SMC Recognized for Flu Vaccinations

March 14, 2012

Springhill Medical Center’s participation in the Joint Commission Resources’ (JCR) Flu Vaccination Challenge was recognized with a Bronze Recognition Award for increasing the number of participants.  SMC has participated in this national program to increase flu vaccination rates among health care workers for 30 years in an ongoing effort to raise its flu vaccination rate among staff. During the 2010-11 flu season, SMC achieved a staff vaccination rate of 80 percent among health care workers. Springhill aims to further increase that number during the current flu season.


Beth Beck, Director of Infection Prevention and Control at Springhill Medical Center, said that this recognition shows the progress the hospital is making.

For the 2010-11 flu season, JCR challenged Springhill Medical Center and other health care organizations across the country to achieve seasonal flu vaccination rates of 75, 85 or 95 percent among their staff to attain a Bronze, Silver or Gold Recognition Award, respectively. Of the organizations that submitted data (n=826), two thirds (66 percent) met the challenge by achieving a 75 percent or higher seasonal flu vaccination rate among staff. Seventeen percent achieved a Gold vaccination level, 22 percent achieved a Silver vaccination level, and 27 percent achieved a Bronze vaccination level.  With help from the Flu Vaccination Challenge, approximately 780,000 health care workers across the country were vaccinated against the flu, including 978 health care workers at SMC.


Flu vaccination of health care workers is important not only to help protect themselves, but also to reduce the likelihood that patients or the individuals served will be exposed to the flu. The current national flu vaccination average among health care workers is nearly 64 percent, according to the U.S. Centers for Disease Control and Prevention (CDC).


Influenza vaccination of adults has shown to be cost-effective by reducing both direct medical costs and indirect costs from absenteeism. Several studies demonstrated that the vaccination of adults less than 65 years of age resulted in fewer healthcare provider visits, fewer lost workdays, fewer days working with reduced effectiveness, and a decrease in antibiotic use.


The flu is a contagious and potentially deadly infection. Flu viruses are mainly spread from person to person via droplets from coughing or sneezing. Transmission may also occur through direct or indirect contact, such as when touching something already laden with the flu virus, then touching the eyes, nose or mouth. Every year in the United States, between 5 and 20 percent of the population may become infected with the flu. According to the U.S. Centers for Disease Control and Prevention (CDC), on average, more than 200,000 people in the United States are hospitalized each year for respiratory and heart illnesses associated with seasonal flu infections. Additionally, over a period of 30 years, between 1976 and 2006, estimates of flu-associated deaths in the United States ranged from a low of approximately 3,000 to a high of approximately 49,000 people.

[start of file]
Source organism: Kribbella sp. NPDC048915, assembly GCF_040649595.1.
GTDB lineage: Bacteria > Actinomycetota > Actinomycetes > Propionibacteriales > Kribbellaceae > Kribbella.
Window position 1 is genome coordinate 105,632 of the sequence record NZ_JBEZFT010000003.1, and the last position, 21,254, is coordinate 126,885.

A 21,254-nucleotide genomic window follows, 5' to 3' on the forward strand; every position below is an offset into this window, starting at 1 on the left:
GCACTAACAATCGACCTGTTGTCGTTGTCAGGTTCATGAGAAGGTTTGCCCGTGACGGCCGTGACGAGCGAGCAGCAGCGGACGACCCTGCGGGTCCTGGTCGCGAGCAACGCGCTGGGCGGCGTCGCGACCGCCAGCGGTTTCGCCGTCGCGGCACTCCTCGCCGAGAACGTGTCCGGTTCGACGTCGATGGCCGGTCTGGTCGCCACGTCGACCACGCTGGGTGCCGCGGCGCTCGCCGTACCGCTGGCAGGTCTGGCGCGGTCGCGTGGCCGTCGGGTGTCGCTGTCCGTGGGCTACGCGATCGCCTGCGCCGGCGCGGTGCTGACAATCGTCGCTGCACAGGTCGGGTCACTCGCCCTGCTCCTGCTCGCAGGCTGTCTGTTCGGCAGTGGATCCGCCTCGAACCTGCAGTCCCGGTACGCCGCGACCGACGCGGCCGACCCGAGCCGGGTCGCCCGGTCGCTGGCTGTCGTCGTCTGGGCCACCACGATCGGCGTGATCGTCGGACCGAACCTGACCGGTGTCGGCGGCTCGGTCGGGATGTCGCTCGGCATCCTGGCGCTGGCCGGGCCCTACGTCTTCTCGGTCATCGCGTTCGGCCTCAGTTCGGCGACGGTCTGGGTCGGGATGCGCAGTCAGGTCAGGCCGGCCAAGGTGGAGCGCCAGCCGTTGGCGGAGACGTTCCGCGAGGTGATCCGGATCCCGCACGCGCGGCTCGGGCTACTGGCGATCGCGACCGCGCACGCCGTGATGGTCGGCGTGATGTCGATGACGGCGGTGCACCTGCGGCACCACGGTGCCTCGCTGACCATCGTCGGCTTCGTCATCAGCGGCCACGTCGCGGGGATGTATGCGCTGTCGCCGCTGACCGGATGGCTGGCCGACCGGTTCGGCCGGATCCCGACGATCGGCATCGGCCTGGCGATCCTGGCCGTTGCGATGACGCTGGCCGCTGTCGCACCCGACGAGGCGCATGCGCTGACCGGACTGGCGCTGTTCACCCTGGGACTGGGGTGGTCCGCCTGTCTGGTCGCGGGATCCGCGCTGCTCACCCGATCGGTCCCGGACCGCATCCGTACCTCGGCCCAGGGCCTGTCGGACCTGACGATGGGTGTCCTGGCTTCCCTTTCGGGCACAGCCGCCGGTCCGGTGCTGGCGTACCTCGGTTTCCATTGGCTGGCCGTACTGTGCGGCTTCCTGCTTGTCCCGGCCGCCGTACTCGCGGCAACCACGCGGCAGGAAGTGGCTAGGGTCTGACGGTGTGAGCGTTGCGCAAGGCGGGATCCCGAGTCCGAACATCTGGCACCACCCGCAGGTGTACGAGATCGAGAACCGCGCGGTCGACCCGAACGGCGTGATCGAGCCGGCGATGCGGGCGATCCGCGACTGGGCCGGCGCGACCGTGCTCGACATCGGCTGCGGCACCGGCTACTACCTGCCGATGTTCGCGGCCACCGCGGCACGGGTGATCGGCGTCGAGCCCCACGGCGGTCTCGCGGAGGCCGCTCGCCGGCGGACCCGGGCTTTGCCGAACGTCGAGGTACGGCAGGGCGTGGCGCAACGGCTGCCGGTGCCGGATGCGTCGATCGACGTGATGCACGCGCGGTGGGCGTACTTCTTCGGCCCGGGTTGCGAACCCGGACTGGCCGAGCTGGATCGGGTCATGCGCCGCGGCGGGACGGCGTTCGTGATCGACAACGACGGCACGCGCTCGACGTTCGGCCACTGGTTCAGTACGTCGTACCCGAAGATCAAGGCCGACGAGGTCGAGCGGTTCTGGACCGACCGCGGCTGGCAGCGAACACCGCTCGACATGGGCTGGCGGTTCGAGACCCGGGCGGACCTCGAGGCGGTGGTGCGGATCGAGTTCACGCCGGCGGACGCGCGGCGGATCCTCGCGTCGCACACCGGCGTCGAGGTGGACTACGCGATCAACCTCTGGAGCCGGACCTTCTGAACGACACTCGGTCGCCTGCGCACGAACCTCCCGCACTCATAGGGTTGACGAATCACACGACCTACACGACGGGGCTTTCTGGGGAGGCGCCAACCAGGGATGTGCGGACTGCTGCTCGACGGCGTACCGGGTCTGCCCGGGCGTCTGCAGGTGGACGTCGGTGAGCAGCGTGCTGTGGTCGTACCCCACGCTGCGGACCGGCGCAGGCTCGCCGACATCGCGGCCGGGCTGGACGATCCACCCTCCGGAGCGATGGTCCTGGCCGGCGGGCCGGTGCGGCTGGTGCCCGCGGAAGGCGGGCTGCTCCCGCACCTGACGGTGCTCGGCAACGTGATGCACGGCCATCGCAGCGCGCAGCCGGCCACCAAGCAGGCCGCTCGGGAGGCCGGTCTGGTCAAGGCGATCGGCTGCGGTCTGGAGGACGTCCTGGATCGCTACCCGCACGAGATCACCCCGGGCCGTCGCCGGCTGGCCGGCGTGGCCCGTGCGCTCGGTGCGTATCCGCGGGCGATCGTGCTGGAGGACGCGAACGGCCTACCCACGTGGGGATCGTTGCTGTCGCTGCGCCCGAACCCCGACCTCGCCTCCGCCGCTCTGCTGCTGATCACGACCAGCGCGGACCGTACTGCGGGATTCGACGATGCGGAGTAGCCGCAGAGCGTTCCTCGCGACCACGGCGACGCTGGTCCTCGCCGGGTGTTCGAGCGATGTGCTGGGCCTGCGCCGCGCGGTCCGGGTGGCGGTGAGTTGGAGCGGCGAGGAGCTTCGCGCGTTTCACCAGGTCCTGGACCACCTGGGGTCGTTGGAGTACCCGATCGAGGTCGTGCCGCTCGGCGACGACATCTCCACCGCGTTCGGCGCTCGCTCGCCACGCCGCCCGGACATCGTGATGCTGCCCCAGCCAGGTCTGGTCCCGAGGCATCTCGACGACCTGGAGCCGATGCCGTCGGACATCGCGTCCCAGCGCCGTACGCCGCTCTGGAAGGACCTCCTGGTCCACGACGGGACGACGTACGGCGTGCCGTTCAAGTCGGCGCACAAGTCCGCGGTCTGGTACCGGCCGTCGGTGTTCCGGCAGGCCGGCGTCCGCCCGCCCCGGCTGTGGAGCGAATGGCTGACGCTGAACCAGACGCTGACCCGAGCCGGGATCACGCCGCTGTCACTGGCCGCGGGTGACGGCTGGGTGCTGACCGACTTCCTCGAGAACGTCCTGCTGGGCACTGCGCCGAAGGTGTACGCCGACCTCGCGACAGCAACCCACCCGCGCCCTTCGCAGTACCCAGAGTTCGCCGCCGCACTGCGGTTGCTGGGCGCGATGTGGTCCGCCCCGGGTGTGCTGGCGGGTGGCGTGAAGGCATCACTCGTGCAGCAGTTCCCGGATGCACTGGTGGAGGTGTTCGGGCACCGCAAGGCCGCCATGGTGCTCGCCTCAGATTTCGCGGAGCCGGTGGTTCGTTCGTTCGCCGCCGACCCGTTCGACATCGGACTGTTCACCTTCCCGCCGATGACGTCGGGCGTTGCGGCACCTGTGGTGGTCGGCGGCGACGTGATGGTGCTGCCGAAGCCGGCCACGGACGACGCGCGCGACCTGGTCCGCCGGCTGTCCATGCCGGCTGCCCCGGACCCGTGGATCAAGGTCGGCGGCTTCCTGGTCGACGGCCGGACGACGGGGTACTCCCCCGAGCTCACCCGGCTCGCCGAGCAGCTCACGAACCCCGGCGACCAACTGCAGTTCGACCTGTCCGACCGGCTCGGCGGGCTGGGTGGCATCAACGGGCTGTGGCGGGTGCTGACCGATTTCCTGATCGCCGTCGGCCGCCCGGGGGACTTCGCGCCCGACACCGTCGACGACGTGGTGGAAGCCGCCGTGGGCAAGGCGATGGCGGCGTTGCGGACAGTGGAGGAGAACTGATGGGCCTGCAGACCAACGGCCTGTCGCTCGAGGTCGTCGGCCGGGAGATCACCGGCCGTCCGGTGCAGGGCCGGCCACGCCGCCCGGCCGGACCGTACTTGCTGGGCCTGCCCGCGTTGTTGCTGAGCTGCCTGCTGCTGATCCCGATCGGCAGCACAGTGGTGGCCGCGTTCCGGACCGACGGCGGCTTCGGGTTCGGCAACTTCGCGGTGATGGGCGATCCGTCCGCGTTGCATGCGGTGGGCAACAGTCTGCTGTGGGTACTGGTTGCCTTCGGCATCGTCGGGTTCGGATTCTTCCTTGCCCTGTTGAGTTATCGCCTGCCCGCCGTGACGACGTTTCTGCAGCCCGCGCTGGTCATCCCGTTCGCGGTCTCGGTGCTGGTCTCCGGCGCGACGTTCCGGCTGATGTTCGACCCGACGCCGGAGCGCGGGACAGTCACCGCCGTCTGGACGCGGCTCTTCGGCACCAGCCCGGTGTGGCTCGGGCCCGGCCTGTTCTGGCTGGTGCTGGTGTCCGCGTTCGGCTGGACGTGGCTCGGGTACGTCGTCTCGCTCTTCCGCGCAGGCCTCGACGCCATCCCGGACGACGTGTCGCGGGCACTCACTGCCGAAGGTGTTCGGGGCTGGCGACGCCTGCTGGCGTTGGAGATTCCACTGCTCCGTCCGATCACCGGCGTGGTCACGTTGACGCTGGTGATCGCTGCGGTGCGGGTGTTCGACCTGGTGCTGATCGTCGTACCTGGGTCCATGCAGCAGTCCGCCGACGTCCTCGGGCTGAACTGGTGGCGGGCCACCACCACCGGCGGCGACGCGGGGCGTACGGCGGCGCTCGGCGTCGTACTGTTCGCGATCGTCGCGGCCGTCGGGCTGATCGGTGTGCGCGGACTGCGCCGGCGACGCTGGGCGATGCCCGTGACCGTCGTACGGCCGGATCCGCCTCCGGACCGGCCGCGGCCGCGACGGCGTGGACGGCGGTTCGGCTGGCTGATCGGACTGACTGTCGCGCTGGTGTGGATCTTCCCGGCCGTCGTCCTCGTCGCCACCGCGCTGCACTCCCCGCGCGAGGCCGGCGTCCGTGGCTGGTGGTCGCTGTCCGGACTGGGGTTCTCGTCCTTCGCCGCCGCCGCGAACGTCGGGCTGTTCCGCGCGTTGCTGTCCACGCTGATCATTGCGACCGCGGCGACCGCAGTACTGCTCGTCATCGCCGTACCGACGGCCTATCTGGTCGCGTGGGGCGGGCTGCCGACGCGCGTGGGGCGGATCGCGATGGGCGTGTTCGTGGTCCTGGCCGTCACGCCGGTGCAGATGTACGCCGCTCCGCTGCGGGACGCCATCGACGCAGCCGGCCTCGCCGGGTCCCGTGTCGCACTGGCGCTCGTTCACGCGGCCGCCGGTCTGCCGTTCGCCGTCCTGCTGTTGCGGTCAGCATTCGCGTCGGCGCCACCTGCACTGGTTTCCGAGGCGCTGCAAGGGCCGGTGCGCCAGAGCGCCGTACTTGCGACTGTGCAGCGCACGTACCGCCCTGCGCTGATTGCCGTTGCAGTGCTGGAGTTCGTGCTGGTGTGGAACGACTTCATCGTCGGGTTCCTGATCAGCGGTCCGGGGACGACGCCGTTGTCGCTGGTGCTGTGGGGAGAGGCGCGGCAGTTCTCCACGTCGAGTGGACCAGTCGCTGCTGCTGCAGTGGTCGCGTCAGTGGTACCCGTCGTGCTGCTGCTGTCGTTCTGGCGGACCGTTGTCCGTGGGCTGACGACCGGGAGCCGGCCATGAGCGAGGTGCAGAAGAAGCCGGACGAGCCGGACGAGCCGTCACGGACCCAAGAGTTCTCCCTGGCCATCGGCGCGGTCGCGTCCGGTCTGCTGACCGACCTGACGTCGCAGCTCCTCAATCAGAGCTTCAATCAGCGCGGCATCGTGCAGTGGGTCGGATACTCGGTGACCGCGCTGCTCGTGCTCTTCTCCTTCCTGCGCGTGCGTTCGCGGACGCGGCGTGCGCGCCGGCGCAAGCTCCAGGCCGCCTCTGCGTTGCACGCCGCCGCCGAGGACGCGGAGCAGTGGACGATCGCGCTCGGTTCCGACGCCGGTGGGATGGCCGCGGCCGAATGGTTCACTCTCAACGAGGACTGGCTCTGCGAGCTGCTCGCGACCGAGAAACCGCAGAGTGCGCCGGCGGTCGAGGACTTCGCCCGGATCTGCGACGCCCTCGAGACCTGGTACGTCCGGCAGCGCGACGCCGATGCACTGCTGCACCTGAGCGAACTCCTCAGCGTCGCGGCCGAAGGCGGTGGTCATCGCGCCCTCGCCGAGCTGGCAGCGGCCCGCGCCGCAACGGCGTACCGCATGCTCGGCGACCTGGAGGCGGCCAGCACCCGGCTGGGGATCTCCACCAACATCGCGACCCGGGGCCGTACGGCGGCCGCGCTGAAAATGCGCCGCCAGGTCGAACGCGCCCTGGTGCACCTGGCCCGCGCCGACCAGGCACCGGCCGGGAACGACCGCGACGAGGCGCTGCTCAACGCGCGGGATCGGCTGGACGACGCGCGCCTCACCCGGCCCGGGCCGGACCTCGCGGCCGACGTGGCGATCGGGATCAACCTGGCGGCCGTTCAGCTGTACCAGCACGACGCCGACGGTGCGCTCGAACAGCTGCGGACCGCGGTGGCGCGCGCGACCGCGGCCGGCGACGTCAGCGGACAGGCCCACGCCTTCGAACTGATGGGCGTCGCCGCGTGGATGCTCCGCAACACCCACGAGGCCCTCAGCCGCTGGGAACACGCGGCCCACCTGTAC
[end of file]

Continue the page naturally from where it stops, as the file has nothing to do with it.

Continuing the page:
According to the CDC, annual flu vaccination is the most effective method for preventing flu virus infection and its complications. The CDC’s Advisory Committee on Immunization Practices (ACIP) recommends annual flu vaccination for all individuals 6 months of age and older. While flu vaccination benefits all age groups, certain people have a higher risk for flu complications, such as individuals 50 years of age and older and people with chronic medical conditions. It is important that these people and those in close contact with them – including all health care personnel – continue to be a primary focus for vaccination efforts.


Joint Commission Resources (JCR), a not-for-profit affiliate of The Joint Commission, launched the Flu Vaccination Challenge during the 2008-09 flu season to help increase flu vaccination among health care workers.  Now entering its fourth year, JCR continues to challenge health care organizations to achieve at least a 75 percent flu vaccination rate among staff during this flu season. The 2011-12 Flu Vaccination Challenge will continue through spring 2012.  Health care organizations can visit to participate in this year’s Challenge and find additional resources.

Funding and other editorial support for the Flu Vaccination Challenge has been provided to JCR by GlaxoSmithKline.